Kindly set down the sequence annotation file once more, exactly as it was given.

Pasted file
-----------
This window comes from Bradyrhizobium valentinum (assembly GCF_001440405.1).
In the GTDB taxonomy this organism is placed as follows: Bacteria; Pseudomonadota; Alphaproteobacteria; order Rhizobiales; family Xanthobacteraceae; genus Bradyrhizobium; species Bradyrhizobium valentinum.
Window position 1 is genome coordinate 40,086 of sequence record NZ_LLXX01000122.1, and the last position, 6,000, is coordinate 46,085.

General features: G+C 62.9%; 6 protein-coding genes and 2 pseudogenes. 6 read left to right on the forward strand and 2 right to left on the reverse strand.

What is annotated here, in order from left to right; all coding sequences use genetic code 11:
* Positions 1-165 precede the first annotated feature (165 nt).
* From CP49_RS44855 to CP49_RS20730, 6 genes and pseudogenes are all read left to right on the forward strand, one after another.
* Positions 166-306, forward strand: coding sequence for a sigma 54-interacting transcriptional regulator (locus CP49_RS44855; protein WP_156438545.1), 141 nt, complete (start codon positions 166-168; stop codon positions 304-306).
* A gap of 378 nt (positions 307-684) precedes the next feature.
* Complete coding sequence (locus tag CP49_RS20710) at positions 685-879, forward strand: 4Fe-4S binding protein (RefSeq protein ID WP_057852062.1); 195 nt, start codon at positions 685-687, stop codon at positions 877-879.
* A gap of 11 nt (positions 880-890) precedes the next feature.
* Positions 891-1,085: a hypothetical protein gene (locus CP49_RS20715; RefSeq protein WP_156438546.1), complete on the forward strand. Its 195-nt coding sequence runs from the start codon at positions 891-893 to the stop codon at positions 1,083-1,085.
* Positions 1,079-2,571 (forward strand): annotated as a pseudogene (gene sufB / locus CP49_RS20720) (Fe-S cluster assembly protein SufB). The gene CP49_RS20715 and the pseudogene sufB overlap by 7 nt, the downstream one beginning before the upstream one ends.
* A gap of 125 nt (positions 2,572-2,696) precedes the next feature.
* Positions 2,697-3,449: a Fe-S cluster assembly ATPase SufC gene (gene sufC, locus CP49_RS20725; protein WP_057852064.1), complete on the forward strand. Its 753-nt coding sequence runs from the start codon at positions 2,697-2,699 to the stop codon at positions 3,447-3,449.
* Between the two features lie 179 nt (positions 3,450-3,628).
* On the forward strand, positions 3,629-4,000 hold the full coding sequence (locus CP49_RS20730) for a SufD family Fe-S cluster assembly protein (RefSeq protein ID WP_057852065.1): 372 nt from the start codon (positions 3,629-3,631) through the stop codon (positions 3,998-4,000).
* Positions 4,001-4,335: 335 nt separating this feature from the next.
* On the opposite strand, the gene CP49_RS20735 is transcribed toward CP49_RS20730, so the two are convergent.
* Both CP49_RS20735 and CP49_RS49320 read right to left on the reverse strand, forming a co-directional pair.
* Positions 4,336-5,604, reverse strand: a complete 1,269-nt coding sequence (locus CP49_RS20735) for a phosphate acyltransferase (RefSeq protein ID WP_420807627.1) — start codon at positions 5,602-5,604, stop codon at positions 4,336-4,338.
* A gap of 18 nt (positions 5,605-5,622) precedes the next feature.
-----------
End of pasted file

This window comes from Bradyrhizobium valentinum (assembly GCF_001440405.1).
In the GTDB taxonomy this organism is placed as follows: Bacteria; Pseudomonadota; Alphaproteobacteria; order Rhizobiales; family Xanthobacteraceae; genus Bradyrhizobium; species Bradyrhizobium valentinum.
Window position 1 is genome coordinate 40,086 of sequence record NZ_LLXX01000122.1, and the last position, 6,000, is coordinate 46,085.

General features: G+C 62.9%; 6 protein-coding genes and 2 pseudogenes. 6 read left to right on the forward strand and 2 right to left on the reverse strand.

What is annotated here, in order from left to right; all coding sequences use genetic code 11:
* Positions 1-165 precede the first annotated feature (165 nt).
* From CP49_RS44855 to CP49_RS20730, 6 genes and pseudogenes are all read left to right on the forward strand, one after another.
* Positions 166-306, forward strand: coding sequence for a sigma 54-interacting transcriptional regulator (locus CP49_RS44855; protein WP_156438545.1), 141 nt, complete (start codon positions 166-168; stop codon positions 304-306).
* A gap of 378 nt (positions 307-684) precedes the next feature.
* Complete coding sequence (locus tag CP49_RS20710) at positions 685-879, forward strand: 4Fe-4S binding protein (RefSeq protein ID WP_057852062.1); 195 nt, start codon at positions 685-687, stop codon at positions 877-879.
* A gap of 11 nt (positions 880-890) precedes the next feature.
* Positions 891-1,085: a hypothetical protein gene (locus CP49_RS20715; RefSeq protein WP_156438546.1), complete on the forward strand. Its 195-nt coding sequence runs from the start codon at positions 891-893 to the stop codon at positions 1,083-1,085.
* Positions 1,079-2,571 (forward strand): annotated as a pseudogene (gene sufB / locus CP49_RS20720) (Fe-S cluster assembly protein SufB). The gene CP49_RS20715 and the pseudogene sufB overlap by 7 nt, the downstream one beginning before the upstream one ends.
* A gap of 125 nt (positions 2,572-2,696) precedes the next feature.
* Positions 2,697-3,449: a Fe-S cluster assembly ATPase SufC gene (gene sufC, locus CP49_RS20725; protein WP_057852064.1), complete on the forward strand. Its 753-nt coding sequence runs from the start codon at positions 2,697-2,699 to the stop codon at positions 3,447-3,449.
* Between the two features lie 179 nt (positions 3,450-3,628).
* On the forward strand, positions 3,629-4,000 hold the full coding sequence (locus CP49_RS20730) for a SufD family Fe-S cluster assembly protein (RefSeq protein ID WP_057852065.1): 372 nt from the start codon (positions 3,629-3,631) through the stop codon (positions 3,998-4,000).
* Positions 4,001-4,335: 335 nt separating this feature from the next.
* On the opposite strand, the gene CP49_RS20735 is transcribed toward CP49_RS20730, so the two are convergent.
* Both CP49_RS20735 and CP49_RS49320 read right to left on the reverse strand, forming a co-directional pair.
* Positions 4,336-5,604, reverse strand: a complete 1,269-nt coding sequence (locus CP49_RS20735) for a phosphate acyltransferase (RefSeq protein ID WP_420807627.1) — start codon at positions 5,602-5,604, stop codon at positions 4,336-4,338.
* A gap of 18 nt (positions 5,605-5,622) precedes the next feature.